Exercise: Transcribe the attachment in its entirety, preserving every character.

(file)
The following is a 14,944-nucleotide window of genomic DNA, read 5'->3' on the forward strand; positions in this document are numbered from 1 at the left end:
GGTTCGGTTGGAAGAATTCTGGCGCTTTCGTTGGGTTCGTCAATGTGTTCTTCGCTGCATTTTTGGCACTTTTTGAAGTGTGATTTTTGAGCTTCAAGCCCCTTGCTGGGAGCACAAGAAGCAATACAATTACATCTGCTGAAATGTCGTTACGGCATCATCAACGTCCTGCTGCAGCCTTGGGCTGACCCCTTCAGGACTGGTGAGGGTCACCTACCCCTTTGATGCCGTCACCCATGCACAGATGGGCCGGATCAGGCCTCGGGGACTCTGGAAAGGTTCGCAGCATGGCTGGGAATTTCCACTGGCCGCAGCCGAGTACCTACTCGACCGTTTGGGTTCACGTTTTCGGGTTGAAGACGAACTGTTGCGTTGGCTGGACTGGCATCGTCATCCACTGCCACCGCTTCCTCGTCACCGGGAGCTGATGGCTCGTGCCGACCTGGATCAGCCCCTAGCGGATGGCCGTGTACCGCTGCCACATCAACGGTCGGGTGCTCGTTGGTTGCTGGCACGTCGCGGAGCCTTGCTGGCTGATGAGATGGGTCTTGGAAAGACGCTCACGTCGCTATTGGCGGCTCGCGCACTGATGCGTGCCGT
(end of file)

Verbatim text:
The following is a 14,944-nucleotide window of genomic DNA, read 5'->3' on the forward strand; positions in this document are numbered from 1 at the left end:
GGTTCGGTTGGAAGAATTCTGGCGCTTTCGTTGGGTTCGTCAATGTGTTCTTCGCTGCATTTTTGGCACTTTTTGAAGTGTGATTTTTGAGCTTCAAGCCCCTTGCTGGGAGCACAAGAAGCAATACAATTACATCTGCTGAAATGTCGTTACGGCATCATCAACGTCCTGCTGCAGCCTTGGGCTGACCCCTTCAGGACTGGTGAGGGTCACCTACCCCTTTGATGCCGTCACCCATGCACAGATGGGCCGGATCAGGCCTCGGGGACTCTGGAAAGGTTCGCAGCATGGCTGGGAATTTCCACTGGCCGCAGCCGAGTACCTACTCGACCGTTTGGGTTCACGTTTTCGGGTTGAAGACGAACTGTTGCGTTGGCTGGACTGGCATCGTCATCCACTGCCACCGCTTCCTCGTCACCGGGAGCTGATGGCTCGTGCCGACCTGGATCAGCCCCTAGCGGATGGCCGTGTACCGCTGCCACATCAACGGTCGGGTGCTCGTTGGTTGCTGGCACGTCGCGGAGCCTTGCTGGCTGATGAGATGGGTCTTGGAAAGACGCTCACGTCGCTATTGGCGGCTCGCGCACTGATGCGTGCCGT